scs217 wrote:Also, unless the DB rows are done one handed leaning over a bench, the squats should come first. You could do SLDL with just the bar as a warmup into your warmup squat set though, I find that low weight SLDL's work wonders for flexibility within a workout. And as far as the SLDL's go, it might not be a bad idea to alternate regular DL's in with them every 2 or 3 weeks. DL's will work wonders for your grip if you don't use wrist straps and also maintain the double overhand grip for every set but your heaviest ones, and even then if you can manage the grip then do.
http://media.crossfit.com/cf-video/Cros ... natomy.wmv
That will help make sure that your form is good on DL's.

The DB's are done one handed leaning over a bench. I've got them first only because I'm following the full-body alternating upper/lower workout. I was doing SLDL's for a short period of time. My weight increased to the point where I was losing grip before maxing out so I did get some wrist straps. Any suggestions on how to balance weight so that my grip doesn't give out before I get a good work out. I have this same problem with calve raises; I don't feel safe with a barbell given the needed weight, and my grip can't handle the DB's.

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Post by slw0096 » Fri Jun 06, 2008 10:21 am

KPj wrote:Just thought I would add with regards to power, Kenny Croxdales descriptions always stick with me. I really like the following description, from Kennys Building Strength and Power with Complex Training article,

Power/speed training is schooling for your neuromuscular system, teaching it to fire faster. You want to outrun your sticking point with speed. Think of moving a heavy weight through a sticking point as driving your car through a mud hole. Ever stop in a mud hole? You sit there spinning your wheels. What you want to do is have enough speed that the momentum carries you through the mud hole, i.e., your sticking point. The more speed you have going into the mud hole, the greater chance you have of making it through. The same thing applies with your squat, bench and deadlift. You want to blow past the "Bermuda Triangle" of your lift, that point where it gets lost.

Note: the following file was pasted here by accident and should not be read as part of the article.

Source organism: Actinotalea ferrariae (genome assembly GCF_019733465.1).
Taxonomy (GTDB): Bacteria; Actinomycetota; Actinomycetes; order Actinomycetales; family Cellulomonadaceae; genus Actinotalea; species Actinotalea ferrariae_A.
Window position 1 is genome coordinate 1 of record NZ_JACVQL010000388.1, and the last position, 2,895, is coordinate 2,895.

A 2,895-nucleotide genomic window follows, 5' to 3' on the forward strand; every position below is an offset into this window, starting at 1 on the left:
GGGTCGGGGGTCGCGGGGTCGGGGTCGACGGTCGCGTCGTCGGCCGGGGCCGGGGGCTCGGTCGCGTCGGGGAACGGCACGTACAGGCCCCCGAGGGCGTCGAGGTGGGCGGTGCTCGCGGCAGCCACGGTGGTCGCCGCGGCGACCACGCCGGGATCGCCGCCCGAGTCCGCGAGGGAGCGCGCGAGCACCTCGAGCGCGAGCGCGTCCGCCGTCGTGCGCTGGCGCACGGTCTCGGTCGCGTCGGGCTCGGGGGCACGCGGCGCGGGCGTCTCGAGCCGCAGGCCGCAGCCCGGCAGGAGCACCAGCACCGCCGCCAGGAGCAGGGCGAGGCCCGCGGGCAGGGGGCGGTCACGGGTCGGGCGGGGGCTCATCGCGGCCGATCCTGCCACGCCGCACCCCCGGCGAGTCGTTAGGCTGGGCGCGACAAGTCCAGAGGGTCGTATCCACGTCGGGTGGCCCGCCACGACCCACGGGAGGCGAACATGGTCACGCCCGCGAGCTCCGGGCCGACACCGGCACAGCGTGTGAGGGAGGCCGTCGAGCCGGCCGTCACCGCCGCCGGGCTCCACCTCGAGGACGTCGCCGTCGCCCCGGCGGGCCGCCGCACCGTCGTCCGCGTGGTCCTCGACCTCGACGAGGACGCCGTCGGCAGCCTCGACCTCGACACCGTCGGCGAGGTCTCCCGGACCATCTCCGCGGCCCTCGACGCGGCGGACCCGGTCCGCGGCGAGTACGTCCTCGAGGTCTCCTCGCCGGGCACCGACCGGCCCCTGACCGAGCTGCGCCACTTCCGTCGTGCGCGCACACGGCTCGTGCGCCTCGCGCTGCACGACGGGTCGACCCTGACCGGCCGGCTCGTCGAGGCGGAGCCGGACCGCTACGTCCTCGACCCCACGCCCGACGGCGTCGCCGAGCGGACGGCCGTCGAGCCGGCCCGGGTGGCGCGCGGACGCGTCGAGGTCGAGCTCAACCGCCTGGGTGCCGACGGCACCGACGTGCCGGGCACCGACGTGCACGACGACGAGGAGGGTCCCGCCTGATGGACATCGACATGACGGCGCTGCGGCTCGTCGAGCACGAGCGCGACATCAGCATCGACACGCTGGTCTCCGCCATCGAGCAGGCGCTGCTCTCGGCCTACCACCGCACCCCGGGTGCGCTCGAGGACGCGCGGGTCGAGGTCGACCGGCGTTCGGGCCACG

http://www.strengthcats.com/complextraining.htm

I could never get my head round it, either, or maybe i didn't want to believe that you get get stronger by lifting lighter? I remember when I first started deadlifting and I got stuck at about 330lbs. I couldn't get it off the floor - this was my sticking point. Out of curiosity from a lot of stuff I had been reading, I started doing speed deadlifts from a deficit for 6-10 sets of 2 reps at 40% of my 1RM. Done this one day per week for one month, went back to DL's in the 90% 1RM plus range and was stronger, and clearly better at blasting it off the floor.

Speed dead lifts aren't exactly grabbing the bull by the horns with regards to 'power training', but they are fun and didn't require much of a change so i went with it.

KPj
Thanks. He explains that power/strength are trained during the same workout; whereas, I've read to train them separately in cycles i.e. strength train for 4 weeks then power train for 4 or something like that. What are the pros/cons of each? Which is more proned to results? And to repeat a question, why can't the same exercise be performed for power and strength?

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Post by scs217 » Fri Jun 06, 2008 10:23 am

You can do regular DL's rather than the SLDL's to develop your grip. To help your hands, you would do many small sets of incrementally higher weight rather than a set of 8-12 for example. Let's say that you'll top out at 225lbs: you'd go maybe 135x5(warmup)-155x3-175x2-195x2-225x5. You'd keep the double overhand grip for as many of those as possible, then switch to a mixed grip, and preferably not use the wrist straps at all. The mixed grip is surprisingly strong, but it doesn't help your hand strength out too much. Another thing to watch out with on this much deadlifting is you should keep an eye on your back and make sure you back off at the first sign of it not fully recovering between workouts.